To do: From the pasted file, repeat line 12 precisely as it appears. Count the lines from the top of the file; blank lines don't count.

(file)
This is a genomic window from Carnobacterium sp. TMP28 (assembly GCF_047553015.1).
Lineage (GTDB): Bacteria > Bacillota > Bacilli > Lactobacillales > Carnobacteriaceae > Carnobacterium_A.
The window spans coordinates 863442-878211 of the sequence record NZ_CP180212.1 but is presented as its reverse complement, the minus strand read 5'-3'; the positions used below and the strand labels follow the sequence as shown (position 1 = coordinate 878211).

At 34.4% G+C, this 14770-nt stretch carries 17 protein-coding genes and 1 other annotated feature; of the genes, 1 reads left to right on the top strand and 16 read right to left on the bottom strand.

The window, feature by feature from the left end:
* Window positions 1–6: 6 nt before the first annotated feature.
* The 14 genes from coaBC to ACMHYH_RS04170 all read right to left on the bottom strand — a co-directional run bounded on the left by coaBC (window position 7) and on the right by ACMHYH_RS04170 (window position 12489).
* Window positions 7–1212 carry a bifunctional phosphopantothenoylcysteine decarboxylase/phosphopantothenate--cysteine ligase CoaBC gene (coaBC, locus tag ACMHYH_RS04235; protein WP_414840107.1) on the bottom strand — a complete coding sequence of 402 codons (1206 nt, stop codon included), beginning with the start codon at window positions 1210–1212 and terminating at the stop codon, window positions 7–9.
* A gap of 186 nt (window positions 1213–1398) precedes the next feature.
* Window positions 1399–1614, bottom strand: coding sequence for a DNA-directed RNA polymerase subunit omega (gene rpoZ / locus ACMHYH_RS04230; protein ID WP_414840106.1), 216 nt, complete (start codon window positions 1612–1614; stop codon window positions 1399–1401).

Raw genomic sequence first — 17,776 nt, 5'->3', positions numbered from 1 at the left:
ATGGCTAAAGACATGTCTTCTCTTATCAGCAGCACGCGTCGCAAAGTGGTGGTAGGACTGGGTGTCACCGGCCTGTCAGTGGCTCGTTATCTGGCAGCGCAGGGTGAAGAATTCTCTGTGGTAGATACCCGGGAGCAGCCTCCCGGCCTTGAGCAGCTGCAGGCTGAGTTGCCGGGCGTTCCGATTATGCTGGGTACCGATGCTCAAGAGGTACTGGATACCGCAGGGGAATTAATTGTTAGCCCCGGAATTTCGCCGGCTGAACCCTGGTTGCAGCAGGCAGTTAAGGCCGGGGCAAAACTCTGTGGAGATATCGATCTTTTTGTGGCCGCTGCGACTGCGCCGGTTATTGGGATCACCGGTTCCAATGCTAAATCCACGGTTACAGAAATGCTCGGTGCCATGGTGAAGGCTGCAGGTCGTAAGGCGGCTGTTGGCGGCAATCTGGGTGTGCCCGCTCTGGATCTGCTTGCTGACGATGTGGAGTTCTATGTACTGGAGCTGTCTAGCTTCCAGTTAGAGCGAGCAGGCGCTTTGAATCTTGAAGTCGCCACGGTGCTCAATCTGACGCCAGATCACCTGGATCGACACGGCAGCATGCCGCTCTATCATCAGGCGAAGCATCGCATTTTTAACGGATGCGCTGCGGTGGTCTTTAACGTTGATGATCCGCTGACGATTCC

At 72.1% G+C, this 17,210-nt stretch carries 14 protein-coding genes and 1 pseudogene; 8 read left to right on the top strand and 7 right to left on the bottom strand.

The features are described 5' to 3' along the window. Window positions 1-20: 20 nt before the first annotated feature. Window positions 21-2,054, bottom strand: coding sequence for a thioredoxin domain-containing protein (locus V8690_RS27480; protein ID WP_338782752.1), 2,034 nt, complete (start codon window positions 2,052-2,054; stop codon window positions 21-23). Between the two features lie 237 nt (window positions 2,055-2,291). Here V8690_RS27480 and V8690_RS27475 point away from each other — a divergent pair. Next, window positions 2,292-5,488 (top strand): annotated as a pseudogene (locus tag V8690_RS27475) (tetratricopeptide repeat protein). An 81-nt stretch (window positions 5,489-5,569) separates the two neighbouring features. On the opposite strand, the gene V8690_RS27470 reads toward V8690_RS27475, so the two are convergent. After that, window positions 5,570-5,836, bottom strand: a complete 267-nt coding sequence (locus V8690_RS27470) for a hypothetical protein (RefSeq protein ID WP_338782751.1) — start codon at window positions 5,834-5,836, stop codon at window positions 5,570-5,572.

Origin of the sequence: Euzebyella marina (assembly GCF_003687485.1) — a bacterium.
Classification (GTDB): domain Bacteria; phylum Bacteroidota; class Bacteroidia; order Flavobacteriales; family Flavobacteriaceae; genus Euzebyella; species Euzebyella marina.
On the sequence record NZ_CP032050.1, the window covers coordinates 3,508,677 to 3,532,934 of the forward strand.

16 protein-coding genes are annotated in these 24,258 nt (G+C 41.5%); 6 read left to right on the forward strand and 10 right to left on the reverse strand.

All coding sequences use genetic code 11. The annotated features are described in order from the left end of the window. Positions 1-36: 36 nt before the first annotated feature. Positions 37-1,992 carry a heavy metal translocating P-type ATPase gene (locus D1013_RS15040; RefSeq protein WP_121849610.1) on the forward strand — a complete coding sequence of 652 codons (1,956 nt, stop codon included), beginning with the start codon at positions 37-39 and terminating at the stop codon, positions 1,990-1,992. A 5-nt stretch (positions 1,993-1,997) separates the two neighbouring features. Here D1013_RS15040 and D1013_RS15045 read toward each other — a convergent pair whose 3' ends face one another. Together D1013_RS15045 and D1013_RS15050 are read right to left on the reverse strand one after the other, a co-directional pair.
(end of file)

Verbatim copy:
ATGGCTAAAGACATGTCTTCTCTTATCAGCAGCACGCGTCGCAAAGTGGTGGTAGGACTGGGTGTCACCGGCCTGTCAGTGGCTCGTTATCTGGCAGCGCAGGGTGAAGAATTCTCTGTGGTAGATACCCGGGAGCAGCCTCCCGGCCTTGAGCAGCTGCAGGCTGAGTTGCCGGGCGTTCCGATTATGCTGGGTACCGATGCTCAAGAGGTACTGGATACCGCAGGGGAATTAATTGTTAGCCCCGGAATTTCGCCGGCTGAACCCTGGTTGCAGCAGGCAGTTAAGGCCGGGGCAAAACTCTGTGGAGATATCGATCTTTTTGTGGCCGCTGCGACTGCGCCGGTTATTGGGATCACCGGTTCCAATGCTAAATCCACGGTTACAGAAATGCTCGGTGCCATGGTGAAGGCTGCAGGTCGTAAGGCGGCTGTTGGCGGCAATCTGGGTGTGCCCGCTCTGGATCTGCTTGCTGACGATGTGGAGTTCTATGTACTGGAGCTGTCTAGCTTCCAGTTAGAGCGAGCAGGCGCTTTGAATCTTGAAGTCGCCACGGTGCTCAATCTGACGCCAGATCACCTGGATCGACACGGCAGCATGCCGCTCTATCATCAGGCGAAGCATCGCATTTTTAACGGATGCGCTGCGGTGGTCTTTAACGTTGATGATCCGCTGACGATTCC